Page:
Laser Eye Surgery

Hi, I am new to here and just read from a member about having laser eye surgery. I have just been given the run around by Ultralase. I asked before booking my consultation whether it would be ok to take place if I had a pacemaker and was told this was no problem. Once I arrived they said they couldn't even consider it because of their insurances and the surgeon wouldn't take the risk. I am not dependent upon my pacemaker as I have vasavagal syncope and I am very lucky as my heart is in good working order, my pm simply prevents me from passing out. I am 35 years old and in good health. I called my pm clinic and they confirmed that it would be fine to have the laser surgery but it would be helpful if I could ask the clinic for details of the machines they are using and at what frequency they are working from, they would then send the details to Sweden (it's a St Jude) and they would be able to confirm if it was safe to go ahead. I didn't hang around too long at Ultralase as they really didn't want to know once I became problematic to them. Subsequently I rang around and came across a very good surgeon in London who was willing to give me the information needed and I am off to see him in 2 weeks for a thorough consultation. The reason I am writing is to ask if anyone else has had the surgery for long sight correction with Lasek and whether they were ok? Sorry for being long winded! I have to say that although my pacemaker stopped once on a long haul flight (apparently due to sitting too close to the engine!!) I have been very lucky and my life is so much better with my little device.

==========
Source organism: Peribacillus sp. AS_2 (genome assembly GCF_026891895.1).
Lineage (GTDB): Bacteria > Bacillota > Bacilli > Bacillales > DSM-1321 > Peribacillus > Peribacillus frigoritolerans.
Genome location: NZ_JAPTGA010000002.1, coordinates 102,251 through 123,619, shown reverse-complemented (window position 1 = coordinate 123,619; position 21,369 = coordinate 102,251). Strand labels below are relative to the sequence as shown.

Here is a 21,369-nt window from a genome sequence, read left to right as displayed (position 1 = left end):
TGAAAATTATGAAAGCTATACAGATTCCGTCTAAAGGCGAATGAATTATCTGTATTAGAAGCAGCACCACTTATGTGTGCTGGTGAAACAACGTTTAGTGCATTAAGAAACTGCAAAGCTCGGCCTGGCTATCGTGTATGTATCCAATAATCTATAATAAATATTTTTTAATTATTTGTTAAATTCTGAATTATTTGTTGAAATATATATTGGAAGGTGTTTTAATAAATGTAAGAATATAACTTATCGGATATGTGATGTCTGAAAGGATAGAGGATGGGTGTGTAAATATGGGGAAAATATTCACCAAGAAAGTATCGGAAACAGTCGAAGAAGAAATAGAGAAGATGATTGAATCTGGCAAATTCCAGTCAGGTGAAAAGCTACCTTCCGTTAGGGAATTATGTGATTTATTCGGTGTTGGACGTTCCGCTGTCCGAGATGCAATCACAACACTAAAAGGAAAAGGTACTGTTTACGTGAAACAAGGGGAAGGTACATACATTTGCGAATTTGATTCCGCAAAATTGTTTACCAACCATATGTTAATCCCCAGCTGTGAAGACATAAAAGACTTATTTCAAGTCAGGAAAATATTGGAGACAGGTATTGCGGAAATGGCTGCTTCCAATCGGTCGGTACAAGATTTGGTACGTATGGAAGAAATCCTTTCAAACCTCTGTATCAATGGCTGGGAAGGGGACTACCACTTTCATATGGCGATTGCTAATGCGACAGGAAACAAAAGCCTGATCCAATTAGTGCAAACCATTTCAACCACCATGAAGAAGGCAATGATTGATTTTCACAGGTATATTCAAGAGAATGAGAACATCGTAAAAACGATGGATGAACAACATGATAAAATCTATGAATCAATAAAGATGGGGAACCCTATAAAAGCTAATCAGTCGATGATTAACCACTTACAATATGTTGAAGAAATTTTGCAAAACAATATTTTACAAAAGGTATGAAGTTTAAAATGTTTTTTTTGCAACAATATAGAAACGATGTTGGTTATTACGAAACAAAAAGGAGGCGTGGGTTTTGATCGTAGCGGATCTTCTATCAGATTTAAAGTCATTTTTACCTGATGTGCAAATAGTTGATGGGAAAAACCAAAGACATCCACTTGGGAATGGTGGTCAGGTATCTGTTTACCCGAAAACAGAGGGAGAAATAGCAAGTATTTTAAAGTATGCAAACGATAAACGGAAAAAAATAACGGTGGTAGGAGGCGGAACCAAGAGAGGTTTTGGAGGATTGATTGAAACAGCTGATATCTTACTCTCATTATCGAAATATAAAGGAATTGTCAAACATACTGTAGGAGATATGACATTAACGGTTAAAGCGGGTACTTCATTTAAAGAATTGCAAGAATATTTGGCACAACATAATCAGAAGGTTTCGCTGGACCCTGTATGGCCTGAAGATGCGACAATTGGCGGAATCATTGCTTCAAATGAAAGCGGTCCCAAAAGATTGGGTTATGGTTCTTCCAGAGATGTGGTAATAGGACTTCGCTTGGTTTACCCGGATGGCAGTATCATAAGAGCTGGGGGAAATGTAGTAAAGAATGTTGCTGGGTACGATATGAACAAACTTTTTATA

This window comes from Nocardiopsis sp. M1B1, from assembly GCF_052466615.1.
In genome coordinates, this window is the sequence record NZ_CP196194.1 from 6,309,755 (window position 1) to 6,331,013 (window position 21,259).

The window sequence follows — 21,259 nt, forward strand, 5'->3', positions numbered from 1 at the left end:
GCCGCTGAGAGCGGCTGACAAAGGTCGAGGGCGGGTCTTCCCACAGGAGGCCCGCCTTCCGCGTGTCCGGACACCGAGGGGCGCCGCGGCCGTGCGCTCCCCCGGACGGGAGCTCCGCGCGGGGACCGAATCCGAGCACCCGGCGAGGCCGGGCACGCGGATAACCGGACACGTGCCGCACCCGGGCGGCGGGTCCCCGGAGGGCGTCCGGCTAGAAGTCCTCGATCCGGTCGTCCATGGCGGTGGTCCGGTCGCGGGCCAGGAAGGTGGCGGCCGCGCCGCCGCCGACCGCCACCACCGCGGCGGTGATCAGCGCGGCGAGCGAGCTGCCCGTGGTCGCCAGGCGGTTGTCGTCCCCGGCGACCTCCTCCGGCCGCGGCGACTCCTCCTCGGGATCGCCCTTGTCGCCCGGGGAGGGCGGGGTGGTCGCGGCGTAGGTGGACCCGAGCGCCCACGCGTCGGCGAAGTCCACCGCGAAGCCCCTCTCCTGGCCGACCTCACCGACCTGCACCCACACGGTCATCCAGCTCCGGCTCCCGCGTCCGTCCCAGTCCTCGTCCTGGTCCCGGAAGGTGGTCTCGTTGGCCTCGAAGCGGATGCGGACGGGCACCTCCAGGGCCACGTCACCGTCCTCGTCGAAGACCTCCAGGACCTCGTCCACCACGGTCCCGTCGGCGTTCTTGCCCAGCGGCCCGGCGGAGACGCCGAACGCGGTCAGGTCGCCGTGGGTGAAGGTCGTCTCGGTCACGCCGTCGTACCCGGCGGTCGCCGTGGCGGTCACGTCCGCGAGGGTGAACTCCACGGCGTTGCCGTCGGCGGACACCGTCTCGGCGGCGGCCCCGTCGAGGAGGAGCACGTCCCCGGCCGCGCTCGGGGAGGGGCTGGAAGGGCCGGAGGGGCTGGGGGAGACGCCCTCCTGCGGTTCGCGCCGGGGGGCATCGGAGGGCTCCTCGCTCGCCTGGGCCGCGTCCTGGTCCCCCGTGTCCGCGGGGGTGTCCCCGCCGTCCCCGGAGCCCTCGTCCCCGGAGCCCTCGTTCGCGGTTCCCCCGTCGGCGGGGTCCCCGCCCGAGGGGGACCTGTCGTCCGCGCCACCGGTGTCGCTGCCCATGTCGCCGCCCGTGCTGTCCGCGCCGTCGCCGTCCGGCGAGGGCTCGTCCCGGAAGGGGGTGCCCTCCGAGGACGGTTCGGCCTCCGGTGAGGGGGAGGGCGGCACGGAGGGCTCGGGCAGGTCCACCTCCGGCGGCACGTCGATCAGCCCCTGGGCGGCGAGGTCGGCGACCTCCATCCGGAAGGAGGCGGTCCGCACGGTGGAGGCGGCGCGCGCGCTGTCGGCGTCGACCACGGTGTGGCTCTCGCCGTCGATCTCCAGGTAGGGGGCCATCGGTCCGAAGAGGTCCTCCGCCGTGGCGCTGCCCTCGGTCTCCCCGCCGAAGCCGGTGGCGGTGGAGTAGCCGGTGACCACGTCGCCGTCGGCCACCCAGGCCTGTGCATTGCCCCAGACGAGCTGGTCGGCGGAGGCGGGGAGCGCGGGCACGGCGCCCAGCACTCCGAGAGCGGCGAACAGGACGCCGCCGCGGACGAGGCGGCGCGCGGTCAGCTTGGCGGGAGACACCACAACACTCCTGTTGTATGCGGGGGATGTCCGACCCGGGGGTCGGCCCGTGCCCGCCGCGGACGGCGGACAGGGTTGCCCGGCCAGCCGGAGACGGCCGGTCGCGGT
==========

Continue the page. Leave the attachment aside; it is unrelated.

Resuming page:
Thank you for reading,


Laser Eye Surgery

by her indoors - 2009-07-08 03:07:06

Hi Peter, I have been going too and fro with this for years and I feel that I am now confident to take the risk. I am really sporty and can't wear contact lenses so glasses are really frustrating for me. It's not for vanity reasons just I would love to dive in the pool with my young children and be able to see them by the time they swam to the other side!!

I just found it a bit frustrating today as they said I was very "unusual" and that they have never had a young person (35 isn't that young!) come to them to ask for the surgery and that I didn't fall into the "normal" range of people. I actually feel very normal, it's just that I have a special little device.

Have a good evening.

Thank you

by her indoors - 2009-07-08 03:07:12

Thanks John, that's really good to know. Glad it was a success for you. Now I just have to sort out getting the surgeon to perform it with my pacemaker!


by pete - 2009-07-08 03:07:16

I was told by my optician that no opticians will go for or trust laser surgery so that you no longer need glasses. A sobering thought. Almost hard to believe. I am going to stick with nature and my glasses. Cheers Peter

The eye sugery is worth it

by johnb10000 - 2009-07-08 03:07:17

I had the laser eye surgery done back in the 1990's. and I am very happy with it.

Before then I had to wear thick ugly glasses or contact lenses. I couldn't see the big 'E' on the eye chart.

I went for eleven or twelve years without wearing glasses or contact lenses. Because of a side effect of Amiodarone I currently have to wear glasses for driving but I can type this message without glasses.

The surgery was done before the pacemaker was put in.

Possible bad news

by johnb10000 - 2009-07-08 05:07:32

Found this on one web site but didn't see any mention of a pacemaker on other web sites. It could depend on the machine used.

Can CK be performed on patients who have a pacemaker?